The government has announced that radical reforms to the state pension will start this year, fast-tracking changes to the current system.
Pensions minister Steve Webb said that significant changes to the state pension will be pushed through in 2013, with the intention of the reforms becoming law in 2017.
A flat-rate state pension scheme
The government’s plan is to reduce the state pension entitlement to £144 a week, or £7,488 a year, for people reaching state pension age in April 2017.
The government has had to grapple with significant problems relating to those who contracted out of the second state pension, who will see their state pension reduced to make up for the benefits of their additional pension. Their National Insurance contributions will also rise to the level paid by those who are contracted in.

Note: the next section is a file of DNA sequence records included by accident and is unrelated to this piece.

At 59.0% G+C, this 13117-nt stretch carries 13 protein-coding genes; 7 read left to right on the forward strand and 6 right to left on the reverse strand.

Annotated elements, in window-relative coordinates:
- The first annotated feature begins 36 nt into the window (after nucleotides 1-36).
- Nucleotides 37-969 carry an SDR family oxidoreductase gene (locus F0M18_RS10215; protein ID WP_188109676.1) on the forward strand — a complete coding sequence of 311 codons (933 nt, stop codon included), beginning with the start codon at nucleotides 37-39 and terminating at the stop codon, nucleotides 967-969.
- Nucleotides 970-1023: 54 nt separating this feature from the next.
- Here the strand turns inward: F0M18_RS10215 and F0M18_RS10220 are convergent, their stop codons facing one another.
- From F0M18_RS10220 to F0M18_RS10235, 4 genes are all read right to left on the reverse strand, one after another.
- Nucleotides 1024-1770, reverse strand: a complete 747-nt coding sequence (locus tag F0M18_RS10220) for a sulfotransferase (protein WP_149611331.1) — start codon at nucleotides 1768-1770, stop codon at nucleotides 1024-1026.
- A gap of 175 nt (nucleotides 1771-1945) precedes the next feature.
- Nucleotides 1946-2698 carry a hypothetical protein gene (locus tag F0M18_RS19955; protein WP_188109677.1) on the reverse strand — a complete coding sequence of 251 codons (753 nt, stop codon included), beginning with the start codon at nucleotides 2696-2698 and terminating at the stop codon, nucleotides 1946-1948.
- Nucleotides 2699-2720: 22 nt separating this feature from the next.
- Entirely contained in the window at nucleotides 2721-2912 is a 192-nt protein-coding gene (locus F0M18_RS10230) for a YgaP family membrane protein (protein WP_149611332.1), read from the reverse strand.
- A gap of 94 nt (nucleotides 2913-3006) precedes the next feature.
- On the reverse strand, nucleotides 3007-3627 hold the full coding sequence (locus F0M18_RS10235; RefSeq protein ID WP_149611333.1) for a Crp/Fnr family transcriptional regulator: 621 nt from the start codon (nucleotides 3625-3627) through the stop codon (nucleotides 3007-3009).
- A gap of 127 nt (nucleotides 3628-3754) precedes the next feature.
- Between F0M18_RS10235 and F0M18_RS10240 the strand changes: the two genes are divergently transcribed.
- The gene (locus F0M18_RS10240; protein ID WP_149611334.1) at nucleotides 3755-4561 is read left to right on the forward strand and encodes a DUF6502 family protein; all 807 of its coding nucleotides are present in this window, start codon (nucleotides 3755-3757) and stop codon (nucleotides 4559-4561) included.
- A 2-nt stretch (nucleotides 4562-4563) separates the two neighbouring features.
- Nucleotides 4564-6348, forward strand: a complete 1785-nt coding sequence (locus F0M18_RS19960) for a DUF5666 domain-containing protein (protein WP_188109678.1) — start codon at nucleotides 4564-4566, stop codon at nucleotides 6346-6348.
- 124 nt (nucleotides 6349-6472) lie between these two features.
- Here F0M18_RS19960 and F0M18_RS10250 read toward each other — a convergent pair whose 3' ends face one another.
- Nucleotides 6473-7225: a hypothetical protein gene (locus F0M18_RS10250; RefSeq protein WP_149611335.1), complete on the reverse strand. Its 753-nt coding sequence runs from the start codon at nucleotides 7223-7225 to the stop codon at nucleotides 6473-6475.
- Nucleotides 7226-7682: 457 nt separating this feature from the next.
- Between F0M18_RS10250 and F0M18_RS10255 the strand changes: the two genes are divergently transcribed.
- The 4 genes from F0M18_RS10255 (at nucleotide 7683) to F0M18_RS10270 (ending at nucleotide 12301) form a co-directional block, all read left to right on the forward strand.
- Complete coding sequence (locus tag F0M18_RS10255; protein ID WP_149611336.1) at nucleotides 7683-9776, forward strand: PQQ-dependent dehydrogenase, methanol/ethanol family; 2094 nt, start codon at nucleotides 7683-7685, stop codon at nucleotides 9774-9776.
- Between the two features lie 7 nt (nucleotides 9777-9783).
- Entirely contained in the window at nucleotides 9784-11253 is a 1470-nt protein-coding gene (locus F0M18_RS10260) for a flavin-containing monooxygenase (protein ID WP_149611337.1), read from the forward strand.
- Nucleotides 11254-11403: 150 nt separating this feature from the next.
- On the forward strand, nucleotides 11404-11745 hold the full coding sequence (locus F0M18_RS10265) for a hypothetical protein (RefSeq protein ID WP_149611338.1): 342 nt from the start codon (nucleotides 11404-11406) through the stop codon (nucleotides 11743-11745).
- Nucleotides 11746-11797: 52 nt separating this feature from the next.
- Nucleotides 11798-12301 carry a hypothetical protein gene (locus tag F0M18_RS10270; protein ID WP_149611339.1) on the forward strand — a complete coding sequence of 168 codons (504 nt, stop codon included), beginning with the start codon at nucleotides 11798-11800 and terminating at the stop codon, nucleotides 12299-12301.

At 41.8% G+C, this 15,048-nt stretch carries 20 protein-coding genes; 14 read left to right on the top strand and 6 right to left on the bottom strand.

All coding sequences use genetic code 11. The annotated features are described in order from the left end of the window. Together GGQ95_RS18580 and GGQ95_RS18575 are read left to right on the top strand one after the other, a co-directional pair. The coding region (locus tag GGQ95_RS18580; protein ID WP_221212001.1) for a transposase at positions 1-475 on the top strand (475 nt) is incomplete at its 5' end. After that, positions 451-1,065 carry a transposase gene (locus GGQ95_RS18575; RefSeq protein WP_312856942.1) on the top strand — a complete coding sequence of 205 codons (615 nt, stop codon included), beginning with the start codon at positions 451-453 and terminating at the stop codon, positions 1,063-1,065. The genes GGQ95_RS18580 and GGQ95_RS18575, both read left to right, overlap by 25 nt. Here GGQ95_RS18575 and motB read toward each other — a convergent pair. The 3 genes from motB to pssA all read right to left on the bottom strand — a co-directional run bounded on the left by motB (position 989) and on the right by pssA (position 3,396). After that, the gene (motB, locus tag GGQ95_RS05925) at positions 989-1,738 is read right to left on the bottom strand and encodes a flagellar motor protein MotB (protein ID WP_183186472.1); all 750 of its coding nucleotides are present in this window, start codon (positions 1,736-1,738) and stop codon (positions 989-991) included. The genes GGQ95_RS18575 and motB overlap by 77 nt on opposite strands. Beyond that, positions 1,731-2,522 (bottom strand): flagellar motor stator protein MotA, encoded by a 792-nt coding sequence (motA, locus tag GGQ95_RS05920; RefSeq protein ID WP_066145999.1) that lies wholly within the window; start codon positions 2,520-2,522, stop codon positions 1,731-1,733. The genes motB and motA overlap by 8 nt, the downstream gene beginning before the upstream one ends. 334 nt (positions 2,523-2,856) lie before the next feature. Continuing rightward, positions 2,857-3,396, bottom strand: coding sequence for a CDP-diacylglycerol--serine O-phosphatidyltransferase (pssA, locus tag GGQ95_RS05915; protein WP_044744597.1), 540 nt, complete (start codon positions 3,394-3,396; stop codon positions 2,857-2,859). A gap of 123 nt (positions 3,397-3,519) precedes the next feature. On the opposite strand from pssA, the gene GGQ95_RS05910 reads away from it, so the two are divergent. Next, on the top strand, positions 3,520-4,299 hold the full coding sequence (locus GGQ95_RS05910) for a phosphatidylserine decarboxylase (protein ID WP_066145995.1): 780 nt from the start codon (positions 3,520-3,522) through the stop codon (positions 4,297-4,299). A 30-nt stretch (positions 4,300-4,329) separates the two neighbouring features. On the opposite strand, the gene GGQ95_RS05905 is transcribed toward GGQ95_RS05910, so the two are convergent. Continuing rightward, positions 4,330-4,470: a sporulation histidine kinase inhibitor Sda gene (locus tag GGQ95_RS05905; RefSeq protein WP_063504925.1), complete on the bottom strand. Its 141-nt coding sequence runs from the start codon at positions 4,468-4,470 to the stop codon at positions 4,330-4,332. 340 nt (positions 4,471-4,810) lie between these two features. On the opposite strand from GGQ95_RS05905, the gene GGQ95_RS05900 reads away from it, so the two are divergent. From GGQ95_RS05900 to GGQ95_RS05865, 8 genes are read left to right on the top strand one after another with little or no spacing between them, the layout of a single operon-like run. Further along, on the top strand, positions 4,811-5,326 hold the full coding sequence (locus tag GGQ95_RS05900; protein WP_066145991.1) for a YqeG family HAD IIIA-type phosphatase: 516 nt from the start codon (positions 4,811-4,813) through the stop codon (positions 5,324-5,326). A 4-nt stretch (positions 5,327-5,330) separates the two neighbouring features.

The proposed solution is to allow those getting below £144 a week to claim extra benefits to counter the shortfall.
A streamlined process is essential to the government’s plans to allow for smooth progression to automatic enrolment into workplace pension schemes for all consumers.
Rapid changes to state pensions
Speaking on the issue of state pension reform last week, Steve Webb said: ‘The single tier is crucial to underpinning automatic enrolment. The pace now will be very rapid.’